Innovating Teaching Pedagogy Through Teacher-Learner Partnership: The Case of Research Methods

Innovating Teaching Pedagogy Through Teacher-Learner Partnership: The Case of Research Methods

Foong Peng Veronica Ng (Taylor's University, Malaysia)
Copyright: © 2021 |Pages: 18
DOI: 10.4018/978-1-7998-6445-5.ch012
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Abstract

Commonly, research methods module in many disciplines including architecture is taught in a lecture-based setting. However, this approach is often didactic and unable to engage students' learning. This chapter discusses an innovative approach to teaching and learning of research methods designed and implemented for Master of Architecture by coursework that is underpinned by a positive teacher-learner partnership. This approach has been explored since 2018-2019 by applying an integrated mixed method which includes experiential learning, online tools, independent guided learning, and peer and self-assessments. Besides describing the approaches, this chapter analyses students' assessment performance, module evaluation reports and survey for cohorts of student in 2018-2019 to discuss the development and impact of the module delivery as an outcome of teacher-learner partnership. The paper demonstrates how these methods capitalises on different styles of learning and create a dynamic setting for positive learners' engagement in the “classroom.”
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Background

Existing Problems in Research Methods Pedagogies

Based on the literature reviewed, there is a limited pedagogic culture in the teaching and learning of Research Methods (Nind & Lewthwaite, 2018). Citing from three pivotal studies (Lewthwaite and Nind, 2016; Kilburn et al., 2014; Earley, 2014), Groessler (2017) pointed out that one of the recommendations relating to the research on teaching Research Methods is to encourage a pedagogic culture (Wagner et al., 2011) through discourse and debate among academics and to share successes and challenges around teaching research methods.

Also, the barriers to Research Methods teaching have been limited by disciplinary boundaries. For example, the study of Wagner, Garner and Kawulich (2011) showed that there have been nine disciplines represented in the literature: education, social work, psychology, political science, geography, criminology, library science, music, and sociology.

Besides that, studies on the pedagogy of Research Methods have also been constrained by methodological boundaries (Wagner, Garner & Kawulich, 2011). From the literature cited, one of the negative issues impacting teaching research is the non-innovative teaching methods. In a recent literature review conducted by Wagner, Garner & Kawulich (2019), it was noted that studies on specific techniques for teaching Research Methods are significant aspects of pedagogical research. Diverse approaches such as problem-based learning, experiential learning and collaborative learning, and having students conduct their projects have the propensity to engage students in learning (Zamorski, 2002; Healey, 2005; Larkin & Pines 2005). Also, Allen & Baughman (2016) emphasized the significance of having activity-based workshops to enhance students' learning in research methods.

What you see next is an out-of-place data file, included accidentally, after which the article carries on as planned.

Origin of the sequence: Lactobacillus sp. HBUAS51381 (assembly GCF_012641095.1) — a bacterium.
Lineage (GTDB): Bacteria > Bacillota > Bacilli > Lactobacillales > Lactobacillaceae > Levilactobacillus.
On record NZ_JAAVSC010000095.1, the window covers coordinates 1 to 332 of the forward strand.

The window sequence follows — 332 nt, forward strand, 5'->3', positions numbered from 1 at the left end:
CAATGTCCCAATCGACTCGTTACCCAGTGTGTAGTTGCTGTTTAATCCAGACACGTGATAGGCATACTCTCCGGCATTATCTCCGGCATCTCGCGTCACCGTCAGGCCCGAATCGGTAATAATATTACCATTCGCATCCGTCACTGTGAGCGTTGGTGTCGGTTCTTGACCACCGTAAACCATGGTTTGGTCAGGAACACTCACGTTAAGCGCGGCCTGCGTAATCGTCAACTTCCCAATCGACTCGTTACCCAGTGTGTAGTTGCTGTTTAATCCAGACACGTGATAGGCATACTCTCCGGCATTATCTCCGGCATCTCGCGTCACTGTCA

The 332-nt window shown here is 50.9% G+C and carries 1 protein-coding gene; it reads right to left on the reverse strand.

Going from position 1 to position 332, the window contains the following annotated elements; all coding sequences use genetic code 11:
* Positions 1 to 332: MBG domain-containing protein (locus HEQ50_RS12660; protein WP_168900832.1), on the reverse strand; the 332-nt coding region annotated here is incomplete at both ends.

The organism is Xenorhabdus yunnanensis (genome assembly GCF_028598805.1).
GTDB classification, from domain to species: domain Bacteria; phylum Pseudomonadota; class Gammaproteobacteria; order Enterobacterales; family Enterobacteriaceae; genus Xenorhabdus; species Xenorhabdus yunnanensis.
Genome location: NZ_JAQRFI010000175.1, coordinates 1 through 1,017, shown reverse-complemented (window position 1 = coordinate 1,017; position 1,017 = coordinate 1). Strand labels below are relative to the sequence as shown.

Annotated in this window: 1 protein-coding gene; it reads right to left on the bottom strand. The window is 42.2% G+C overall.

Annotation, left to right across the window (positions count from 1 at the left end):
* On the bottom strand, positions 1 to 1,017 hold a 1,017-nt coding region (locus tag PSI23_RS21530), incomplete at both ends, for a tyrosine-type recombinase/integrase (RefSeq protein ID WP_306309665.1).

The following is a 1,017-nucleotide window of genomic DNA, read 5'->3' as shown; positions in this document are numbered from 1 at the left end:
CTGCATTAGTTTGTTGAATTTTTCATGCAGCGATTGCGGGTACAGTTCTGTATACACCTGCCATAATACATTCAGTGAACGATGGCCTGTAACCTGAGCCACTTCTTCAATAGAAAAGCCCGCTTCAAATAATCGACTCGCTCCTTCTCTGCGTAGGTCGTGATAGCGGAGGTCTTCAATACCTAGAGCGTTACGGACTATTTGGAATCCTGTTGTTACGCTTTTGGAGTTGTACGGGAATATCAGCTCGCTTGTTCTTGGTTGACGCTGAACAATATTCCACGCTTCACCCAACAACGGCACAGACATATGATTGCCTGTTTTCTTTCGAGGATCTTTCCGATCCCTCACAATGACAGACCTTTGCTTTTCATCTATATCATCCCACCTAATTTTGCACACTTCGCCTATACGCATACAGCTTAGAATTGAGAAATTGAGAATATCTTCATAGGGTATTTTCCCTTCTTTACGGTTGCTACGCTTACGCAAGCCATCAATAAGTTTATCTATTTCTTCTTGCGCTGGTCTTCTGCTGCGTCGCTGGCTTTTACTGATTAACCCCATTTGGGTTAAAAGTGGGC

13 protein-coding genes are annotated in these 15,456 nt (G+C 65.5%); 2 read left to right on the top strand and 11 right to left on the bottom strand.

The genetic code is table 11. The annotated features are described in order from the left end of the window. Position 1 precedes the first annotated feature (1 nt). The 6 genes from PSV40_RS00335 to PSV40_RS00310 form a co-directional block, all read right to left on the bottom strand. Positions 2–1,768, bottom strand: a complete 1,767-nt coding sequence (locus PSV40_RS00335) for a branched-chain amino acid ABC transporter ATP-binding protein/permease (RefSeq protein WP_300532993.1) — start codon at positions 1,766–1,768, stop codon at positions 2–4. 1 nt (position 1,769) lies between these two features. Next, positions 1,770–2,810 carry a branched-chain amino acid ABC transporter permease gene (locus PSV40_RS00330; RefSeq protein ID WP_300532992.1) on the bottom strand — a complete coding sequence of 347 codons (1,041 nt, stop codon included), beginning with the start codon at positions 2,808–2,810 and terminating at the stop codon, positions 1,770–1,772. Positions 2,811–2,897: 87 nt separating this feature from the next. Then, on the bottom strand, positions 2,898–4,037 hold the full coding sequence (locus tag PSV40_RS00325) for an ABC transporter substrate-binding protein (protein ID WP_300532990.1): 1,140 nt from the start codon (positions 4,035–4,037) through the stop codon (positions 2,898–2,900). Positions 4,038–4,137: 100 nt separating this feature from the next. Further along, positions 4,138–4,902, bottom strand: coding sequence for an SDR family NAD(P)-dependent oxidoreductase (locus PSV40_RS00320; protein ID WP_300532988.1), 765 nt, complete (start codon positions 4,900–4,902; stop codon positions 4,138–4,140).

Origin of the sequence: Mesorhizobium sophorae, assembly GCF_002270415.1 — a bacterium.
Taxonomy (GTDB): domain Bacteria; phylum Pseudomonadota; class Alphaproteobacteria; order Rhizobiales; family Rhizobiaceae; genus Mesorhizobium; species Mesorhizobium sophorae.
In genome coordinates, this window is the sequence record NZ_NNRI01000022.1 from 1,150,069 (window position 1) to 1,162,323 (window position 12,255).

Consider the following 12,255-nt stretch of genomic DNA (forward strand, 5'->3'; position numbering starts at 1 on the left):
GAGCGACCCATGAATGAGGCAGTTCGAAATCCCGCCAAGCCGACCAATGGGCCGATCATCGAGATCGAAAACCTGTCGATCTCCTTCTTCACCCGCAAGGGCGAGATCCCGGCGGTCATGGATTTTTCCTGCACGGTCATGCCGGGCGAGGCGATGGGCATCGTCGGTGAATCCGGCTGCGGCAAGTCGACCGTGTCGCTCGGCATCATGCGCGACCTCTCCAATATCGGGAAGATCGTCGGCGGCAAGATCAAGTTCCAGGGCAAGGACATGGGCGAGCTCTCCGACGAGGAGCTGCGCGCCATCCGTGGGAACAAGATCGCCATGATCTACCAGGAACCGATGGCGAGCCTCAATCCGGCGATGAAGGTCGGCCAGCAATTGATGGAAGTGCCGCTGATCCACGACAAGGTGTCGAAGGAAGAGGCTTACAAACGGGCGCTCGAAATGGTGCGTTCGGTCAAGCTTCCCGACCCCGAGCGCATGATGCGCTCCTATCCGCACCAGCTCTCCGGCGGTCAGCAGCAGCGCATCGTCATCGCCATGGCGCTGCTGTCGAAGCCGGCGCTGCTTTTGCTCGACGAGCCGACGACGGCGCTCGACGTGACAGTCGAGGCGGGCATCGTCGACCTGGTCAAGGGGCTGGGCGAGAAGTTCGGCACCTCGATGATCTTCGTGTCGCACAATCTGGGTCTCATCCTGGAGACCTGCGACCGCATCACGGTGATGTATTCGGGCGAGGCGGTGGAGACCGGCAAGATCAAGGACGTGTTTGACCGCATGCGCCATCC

In a study conducted by Groessler (2017), common challenges emerged from the change from lecture-based to active and authentic learning strategies. This is reflected in the lack of studies on the teaching strategies used and their effectiveness on students' learning. While the literature posited the shift from a didactic to student-centered learning, there is a lack of empirical studies to verify this slant on Research Methods pedagogy. Earley (2014) mentioned that there is a disconnect of current literature on Research Methods pedagogy as it is limited to the insights from individual instructors, modules, and institutions. The conclusion in Kilburn, Nind and Wiles' (2014) study concluded that although questions on pedagogy were considered, there was a lack of systematic research within a scholarly context.

To foster a pedagogic culture in Research Methods, one of the critical areas is to empower students as partners in the development of effective teaching strategies.

Key Terms in this Chapter

Experiential Learning: The process of acquiring knowledge, skills and values from direct experiences, particularly from learning by doing.

Teacher-Learner Partnership: A collaborative and reciprocal process where students and teachers are partners in improving the quality of education, including curriculum and pedagogical improvements.

Pedagogy: The method and practice of teaching, which usually refers to the way teachers deliver the content of the curriculum to a class.

Student-centered Learning: A wide variety of instructional strategies that give autonomy and control to students over the learning methods used.

Module: A course or a subject that is structured within a programme, and taken by students within a specified duration of learning time.

Student Feedback: The response given by the students concerning their perceptions of the teaching.

Moodle: Moodle is an online learning platform to manage the modules within a programme taken by students.

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